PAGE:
Over 206,000 students applied to at least one UC campus for the fall 2016 quarter, UC officials announced Monday, setting a new record for the 12th year in a row with a 6.4 percent increase from last year.
At UC Santa Cruz freshman applicants increased by 7.9 percent with 49,133 total applicants, while transfer student applicants saw a 13.3 percent increase with 9,969 applications.
In response to the flood of applicants the UC hopes to increase enrollment by 5,000 California student residents next year, adding to an overall goal of 10,000 in-state residents over the next three years, said UC President Janet Napolitano.
“The commitment is from the UC president, as the person who is working most closely with the state legislature and the governor, who has wanted to see more students accommodated in the UC system,” said Michael McCawley, UCSC director of admissions. “And as a UC campus, we need to do our part toward that goal as well.”
This year the UC application deadline was extended for transfer students from Nov. 30 to Jan. 4 with the hope to expand enrollment.
“Lengthening the application window will help us meet this goal of expanding access to UC for California students, particularly California community college students,” said UC Office of the President (UCOP) media specialist Kate Moser. “This is in line with our goal to admit two freshmen students for every one transfer student.”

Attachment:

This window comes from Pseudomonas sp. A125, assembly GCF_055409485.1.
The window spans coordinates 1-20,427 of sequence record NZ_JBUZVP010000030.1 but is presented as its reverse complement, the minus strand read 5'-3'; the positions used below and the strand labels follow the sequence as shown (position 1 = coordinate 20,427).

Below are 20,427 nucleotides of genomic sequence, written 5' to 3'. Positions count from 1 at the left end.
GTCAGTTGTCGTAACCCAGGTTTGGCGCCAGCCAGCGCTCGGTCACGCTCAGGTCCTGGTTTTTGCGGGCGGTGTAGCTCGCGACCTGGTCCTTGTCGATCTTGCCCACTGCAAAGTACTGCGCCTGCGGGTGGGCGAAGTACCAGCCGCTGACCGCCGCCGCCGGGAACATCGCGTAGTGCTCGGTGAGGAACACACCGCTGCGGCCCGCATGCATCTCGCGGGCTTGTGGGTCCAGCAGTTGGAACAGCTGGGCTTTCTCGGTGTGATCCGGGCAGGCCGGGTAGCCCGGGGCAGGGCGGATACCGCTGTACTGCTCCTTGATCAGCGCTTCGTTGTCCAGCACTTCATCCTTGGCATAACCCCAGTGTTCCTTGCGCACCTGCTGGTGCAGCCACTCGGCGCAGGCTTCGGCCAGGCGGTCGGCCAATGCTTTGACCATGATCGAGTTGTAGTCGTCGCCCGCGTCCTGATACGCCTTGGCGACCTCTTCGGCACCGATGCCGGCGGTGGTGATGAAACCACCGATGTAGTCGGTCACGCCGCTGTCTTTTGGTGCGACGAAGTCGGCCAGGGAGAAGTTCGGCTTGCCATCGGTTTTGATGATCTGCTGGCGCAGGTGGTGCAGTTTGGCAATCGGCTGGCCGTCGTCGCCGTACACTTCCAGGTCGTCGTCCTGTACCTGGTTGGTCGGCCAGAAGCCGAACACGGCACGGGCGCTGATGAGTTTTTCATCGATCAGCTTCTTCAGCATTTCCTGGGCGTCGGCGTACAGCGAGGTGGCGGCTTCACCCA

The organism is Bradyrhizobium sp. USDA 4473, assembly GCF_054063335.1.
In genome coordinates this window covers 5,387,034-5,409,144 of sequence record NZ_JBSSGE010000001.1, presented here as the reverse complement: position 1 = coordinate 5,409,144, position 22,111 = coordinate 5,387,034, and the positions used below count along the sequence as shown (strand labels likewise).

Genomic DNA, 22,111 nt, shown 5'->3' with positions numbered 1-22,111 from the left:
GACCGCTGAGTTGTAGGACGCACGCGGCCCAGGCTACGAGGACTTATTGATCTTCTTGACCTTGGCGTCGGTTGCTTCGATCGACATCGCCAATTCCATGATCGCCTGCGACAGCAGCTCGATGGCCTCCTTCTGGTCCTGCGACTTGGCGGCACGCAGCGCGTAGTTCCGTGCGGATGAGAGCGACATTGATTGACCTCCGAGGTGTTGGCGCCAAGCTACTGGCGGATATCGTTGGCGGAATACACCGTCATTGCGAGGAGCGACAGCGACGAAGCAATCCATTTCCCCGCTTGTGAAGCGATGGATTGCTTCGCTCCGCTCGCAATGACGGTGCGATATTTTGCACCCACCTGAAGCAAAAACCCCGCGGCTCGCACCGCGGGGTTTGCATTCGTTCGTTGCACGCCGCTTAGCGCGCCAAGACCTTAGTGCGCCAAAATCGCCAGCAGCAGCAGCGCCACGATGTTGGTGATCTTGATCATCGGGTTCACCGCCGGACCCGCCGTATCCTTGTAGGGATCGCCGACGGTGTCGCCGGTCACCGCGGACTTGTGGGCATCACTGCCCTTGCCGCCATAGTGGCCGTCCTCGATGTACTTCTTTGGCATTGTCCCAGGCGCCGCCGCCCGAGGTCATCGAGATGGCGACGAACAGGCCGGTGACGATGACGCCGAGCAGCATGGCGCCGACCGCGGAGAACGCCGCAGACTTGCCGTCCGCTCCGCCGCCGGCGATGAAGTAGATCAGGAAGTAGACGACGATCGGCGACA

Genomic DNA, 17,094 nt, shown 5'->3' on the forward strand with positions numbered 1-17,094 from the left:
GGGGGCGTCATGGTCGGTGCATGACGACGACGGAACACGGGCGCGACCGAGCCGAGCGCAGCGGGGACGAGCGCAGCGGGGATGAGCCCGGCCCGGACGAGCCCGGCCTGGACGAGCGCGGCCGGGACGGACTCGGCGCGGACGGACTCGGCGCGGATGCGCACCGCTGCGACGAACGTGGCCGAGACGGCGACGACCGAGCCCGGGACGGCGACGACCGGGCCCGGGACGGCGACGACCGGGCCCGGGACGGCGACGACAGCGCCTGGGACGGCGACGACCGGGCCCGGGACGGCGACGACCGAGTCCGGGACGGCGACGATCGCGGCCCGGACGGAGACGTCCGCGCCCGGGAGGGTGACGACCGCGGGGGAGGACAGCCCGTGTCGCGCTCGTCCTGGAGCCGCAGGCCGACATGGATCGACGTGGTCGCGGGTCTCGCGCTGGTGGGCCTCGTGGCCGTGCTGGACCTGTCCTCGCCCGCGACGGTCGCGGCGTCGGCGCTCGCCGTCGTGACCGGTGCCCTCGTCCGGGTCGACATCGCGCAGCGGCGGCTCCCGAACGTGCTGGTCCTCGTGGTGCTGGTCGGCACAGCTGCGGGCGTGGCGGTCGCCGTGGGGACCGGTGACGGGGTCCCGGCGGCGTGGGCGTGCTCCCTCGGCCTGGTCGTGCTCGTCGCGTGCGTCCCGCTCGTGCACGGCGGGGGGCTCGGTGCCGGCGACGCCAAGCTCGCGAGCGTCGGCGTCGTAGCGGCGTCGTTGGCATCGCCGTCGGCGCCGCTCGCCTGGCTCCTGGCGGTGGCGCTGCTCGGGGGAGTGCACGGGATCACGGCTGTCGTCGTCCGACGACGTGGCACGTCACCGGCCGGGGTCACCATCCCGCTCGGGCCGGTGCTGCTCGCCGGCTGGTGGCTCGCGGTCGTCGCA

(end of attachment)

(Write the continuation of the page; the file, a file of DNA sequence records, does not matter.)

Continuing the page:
Moser said UCOP’s goal to encourage more transfer applicants was successful, with numbers rising 11.8 percent since last year.
McCawley said the system-wide enrollment increase doesn’t necessarily mean UCSC will get an undergraduate student surge. Rather, UCSC will admit students when there are space and resources available.
“What people would like right now is ‘show us the picture,’ and I’m not sure we’re quite there yet, and so that creates some angst,” McCawley said. “As a campus, we have a track record of really being thoughtful about growth issues.”
Though students won’t learn of their admission decision until March, UCSC had a 51.1 percent acceptance rate for freshman for the 2015 school year, and a 57.5 percent rate for incoming transfers.
Despite concern, McCawley isn’t shaken. He’s certain the campus can handle any growth with added resources, but the planning hasn’t reached that point yet.
“We don’t know what the final enrollment growth will look like for next year; that’s still being kind of hammered out,” McCawley said. “[UCOP] has been working very closely with the campuses to identify what the issues might be, who can grow and who can’t grow.”